E-Journal Archives

Guiding Preservice Teachers to Lead Student Organizations in Education: The Faculty Advisor’s Perspective

Student organizations serve an important role in the life of a university.  They support the institution’s mission of developing students as leaders who will foster positive change in their professions and communities after graduation (Cress, Astin, Zimmerman-Oster, & Burkhardt, 2001; Komives, Lucas, & McMahon, 2007).  These organizations also serve as vehicles for enhancing the college experience, increasing campus and community involvement, and fostering intellectual development (Foubert & Grainger, 2006; Montelongo, 2002; Pascarella & Terenzini, 2005). Read More >

Nathan Bond, William L. Sterrett

Spring 2014
Vital Skills of the Elementary Principal as a Technology Leader

Since the late twentieth century, technology has been a dominant presence in human society. Prensky (2001) identified contemporary students, otherwise known as digital natives, as those who are fluent and comfortable in using various forms of technology.  To many of the digital natives, using technology comes naturally, much like breathing.  On the other hand, using technology by many of the Digital Immigrants, who are individuals that picked up technology skills later in life, is often painstaking and slow.   Read More >

Alejandro Garcia, Chuey Abrego

Spring 2014
Leadership Thoughts from Lincoln on Leadership

Lincoln on Leadership by Donald T. Phillips has become a widely respected book in both the education and business environment.  Phillips writes a compelling book on the sixteenth president, Abraham Lincoln, concerning his leadership principles. These principles are relevant to today’s leaders as Lincoln was known for truth, honesty, courage, and integrity.  The author captures the essence of his leadership and discusses the management technique of “Management by Walking Around” (MBWA). This book is a great read for anyone wanting to learn about leadership or wanting to become a more effective leader. For clarification purposes, the book is divided into four sections: People, Character, Endeavor, and Communication. Read More >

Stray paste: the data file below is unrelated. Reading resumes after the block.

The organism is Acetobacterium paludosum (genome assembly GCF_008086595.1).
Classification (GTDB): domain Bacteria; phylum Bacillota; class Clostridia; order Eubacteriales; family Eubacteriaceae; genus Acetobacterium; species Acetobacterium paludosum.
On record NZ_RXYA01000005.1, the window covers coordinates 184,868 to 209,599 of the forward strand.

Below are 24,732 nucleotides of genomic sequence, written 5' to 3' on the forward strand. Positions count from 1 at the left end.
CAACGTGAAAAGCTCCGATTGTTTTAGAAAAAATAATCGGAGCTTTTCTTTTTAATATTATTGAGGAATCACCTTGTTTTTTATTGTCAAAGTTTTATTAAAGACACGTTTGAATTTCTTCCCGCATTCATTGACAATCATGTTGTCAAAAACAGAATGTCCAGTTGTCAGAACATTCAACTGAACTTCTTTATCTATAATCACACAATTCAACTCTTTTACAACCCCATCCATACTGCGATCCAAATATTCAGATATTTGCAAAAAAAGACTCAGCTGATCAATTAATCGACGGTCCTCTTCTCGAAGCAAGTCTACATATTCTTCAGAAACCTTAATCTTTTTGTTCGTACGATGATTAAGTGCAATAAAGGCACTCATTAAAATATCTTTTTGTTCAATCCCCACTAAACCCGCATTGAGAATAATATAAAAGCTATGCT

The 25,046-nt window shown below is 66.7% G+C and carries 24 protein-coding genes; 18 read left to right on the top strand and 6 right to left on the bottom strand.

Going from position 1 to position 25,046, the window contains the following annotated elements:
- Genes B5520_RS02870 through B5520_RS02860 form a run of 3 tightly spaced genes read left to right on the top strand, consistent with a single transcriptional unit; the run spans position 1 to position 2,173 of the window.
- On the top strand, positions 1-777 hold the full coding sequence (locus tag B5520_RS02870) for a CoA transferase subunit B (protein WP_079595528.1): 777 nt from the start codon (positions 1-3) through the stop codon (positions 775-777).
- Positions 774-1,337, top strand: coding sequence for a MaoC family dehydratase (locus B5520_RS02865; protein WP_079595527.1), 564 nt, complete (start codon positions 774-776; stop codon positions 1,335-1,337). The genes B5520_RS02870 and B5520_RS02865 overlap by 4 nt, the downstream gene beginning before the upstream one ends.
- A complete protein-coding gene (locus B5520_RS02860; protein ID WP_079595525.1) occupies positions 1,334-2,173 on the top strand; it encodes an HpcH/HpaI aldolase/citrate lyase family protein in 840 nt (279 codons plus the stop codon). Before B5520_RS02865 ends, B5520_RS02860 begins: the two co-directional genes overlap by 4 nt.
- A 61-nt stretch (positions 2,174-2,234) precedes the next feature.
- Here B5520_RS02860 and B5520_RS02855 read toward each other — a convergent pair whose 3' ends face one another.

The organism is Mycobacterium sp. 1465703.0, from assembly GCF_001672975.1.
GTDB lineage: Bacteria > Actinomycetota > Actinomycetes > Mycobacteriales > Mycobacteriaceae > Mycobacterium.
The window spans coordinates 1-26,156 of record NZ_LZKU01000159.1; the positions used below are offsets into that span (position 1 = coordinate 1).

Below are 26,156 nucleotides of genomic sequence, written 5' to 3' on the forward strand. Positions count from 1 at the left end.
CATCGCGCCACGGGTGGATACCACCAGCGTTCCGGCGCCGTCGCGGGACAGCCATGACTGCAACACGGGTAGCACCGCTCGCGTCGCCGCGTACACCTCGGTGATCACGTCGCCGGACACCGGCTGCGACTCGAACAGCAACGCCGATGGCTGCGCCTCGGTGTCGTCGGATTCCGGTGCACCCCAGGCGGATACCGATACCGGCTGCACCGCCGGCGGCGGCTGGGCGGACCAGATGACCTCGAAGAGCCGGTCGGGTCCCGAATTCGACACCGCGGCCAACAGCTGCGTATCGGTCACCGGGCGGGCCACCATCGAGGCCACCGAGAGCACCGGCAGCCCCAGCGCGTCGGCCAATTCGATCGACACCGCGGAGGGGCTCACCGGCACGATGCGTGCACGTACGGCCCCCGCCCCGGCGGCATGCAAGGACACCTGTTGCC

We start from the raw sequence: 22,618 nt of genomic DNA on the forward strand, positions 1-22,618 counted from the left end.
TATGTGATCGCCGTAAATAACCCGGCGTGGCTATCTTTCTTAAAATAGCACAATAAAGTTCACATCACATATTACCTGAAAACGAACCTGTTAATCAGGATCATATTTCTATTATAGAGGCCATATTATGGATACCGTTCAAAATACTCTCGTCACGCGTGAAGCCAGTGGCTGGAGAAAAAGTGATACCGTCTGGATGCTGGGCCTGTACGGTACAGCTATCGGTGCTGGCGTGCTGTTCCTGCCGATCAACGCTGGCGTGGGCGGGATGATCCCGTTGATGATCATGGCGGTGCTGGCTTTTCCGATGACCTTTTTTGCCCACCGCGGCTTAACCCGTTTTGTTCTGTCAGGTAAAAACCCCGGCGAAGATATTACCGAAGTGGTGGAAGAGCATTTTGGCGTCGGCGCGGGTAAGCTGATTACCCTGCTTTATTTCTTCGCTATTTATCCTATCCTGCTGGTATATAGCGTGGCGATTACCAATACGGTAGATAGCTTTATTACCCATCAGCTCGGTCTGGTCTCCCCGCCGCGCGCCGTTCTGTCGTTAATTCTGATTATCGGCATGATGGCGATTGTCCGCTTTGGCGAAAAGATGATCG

Adam A. Morris

Fall/Winter 2013
Citizen Use of Self-Directed Learning Strategies: Differences between Leaders and Non-Leaders

The nature of many societies is rooted in the notion that individuals have some commonalities, and that these commonalities, manifest through common values, create social structures of interaction, resulting in “communities.” Communities rely on individuals to interact for virtually every aspect of meeting life needs, and some of these individuals, by necessity, must assume leadership positions in different types of civic organizations (MacCallum, 1970). Some of the leadership opportunities are driven by formal structures, such as city and town councils or associations of business leaders, and others are conceived of and driven entirely by the social interests of community members. The current study addressed the question of how those in leadership positions in community organizations learned about their personal interests through self-directed learning practices. Read More >

Kenda S. Grover, Michael T. Miller

Spring/Summer 2013
It Takes More than Public Speaking: A Leadership Analysis of The King’s Speech

In a time of global anxiety, a recent internationally acclaimed film aptly shows the development of a leader Read More >

Patrice - Andre Prud’homme

Winter 2000